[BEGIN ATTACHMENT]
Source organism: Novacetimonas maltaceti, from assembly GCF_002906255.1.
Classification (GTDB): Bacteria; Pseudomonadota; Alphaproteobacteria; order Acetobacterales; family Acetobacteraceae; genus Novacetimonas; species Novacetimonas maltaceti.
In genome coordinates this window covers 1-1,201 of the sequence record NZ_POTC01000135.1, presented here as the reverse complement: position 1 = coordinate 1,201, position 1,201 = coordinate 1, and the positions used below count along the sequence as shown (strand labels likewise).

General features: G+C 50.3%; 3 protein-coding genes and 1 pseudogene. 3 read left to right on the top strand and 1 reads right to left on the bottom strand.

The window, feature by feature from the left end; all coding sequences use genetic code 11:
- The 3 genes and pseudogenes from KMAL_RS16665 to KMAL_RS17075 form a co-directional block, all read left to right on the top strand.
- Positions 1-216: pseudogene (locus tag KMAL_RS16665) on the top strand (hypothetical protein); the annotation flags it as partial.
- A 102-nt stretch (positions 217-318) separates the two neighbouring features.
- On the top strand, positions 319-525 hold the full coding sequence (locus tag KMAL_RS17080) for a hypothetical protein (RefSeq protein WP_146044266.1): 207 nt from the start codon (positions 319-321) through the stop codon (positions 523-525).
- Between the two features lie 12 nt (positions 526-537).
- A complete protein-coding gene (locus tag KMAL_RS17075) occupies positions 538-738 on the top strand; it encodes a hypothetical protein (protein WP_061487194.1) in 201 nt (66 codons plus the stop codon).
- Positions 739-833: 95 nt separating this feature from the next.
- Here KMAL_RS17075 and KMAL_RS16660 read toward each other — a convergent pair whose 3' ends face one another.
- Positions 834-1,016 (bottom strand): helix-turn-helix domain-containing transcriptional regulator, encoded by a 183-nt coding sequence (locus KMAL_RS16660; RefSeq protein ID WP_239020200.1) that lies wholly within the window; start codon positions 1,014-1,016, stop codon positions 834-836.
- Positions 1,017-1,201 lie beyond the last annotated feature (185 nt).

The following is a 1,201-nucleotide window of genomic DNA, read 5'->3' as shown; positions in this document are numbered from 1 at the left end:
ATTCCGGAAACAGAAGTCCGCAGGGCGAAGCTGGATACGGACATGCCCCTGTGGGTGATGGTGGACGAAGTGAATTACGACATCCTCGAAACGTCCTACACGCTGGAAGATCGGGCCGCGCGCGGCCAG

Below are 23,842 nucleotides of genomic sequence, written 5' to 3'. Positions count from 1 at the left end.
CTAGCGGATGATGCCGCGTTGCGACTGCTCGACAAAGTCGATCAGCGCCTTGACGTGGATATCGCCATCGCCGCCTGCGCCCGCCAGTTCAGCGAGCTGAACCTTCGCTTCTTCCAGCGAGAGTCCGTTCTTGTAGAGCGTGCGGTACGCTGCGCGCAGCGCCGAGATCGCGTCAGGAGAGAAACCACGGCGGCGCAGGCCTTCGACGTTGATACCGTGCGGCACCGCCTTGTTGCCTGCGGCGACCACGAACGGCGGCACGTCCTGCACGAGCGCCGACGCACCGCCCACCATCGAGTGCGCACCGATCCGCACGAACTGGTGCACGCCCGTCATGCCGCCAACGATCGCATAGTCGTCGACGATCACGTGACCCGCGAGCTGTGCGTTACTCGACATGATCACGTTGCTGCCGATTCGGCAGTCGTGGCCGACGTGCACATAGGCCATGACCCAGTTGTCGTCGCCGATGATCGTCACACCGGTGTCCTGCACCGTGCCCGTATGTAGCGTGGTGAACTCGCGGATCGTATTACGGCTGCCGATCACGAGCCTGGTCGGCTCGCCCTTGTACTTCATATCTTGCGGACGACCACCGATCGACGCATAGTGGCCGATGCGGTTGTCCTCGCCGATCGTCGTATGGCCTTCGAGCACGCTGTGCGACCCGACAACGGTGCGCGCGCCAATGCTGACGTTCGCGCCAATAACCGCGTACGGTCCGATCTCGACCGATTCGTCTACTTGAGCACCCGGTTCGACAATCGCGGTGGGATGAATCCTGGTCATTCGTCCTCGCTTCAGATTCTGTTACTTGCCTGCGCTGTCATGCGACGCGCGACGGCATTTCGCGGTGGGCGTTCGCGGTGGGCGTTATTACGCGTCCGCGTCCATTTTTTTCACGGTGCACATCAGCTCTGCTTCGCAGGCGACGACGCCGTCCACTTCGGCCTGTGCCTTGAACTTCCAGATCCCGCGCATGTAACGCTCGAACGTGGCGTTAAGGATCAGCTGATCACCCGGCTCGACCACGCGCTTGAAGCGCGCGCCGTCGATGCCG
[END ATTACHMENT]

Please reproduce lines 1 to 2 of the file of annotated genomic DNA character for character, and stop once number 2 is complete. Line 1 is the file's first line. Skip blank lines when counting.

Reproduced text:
Source organism: Novacetimonas maltaceti, from assembly GCF_002906255.1.
Classification (GTDB): Bacteria; Pseudomonadota; Alphaproteobacteria; order Acetobacterales; family Acetobacteraceae; genus Novacetimonas; species Novacetimonas maltaceti.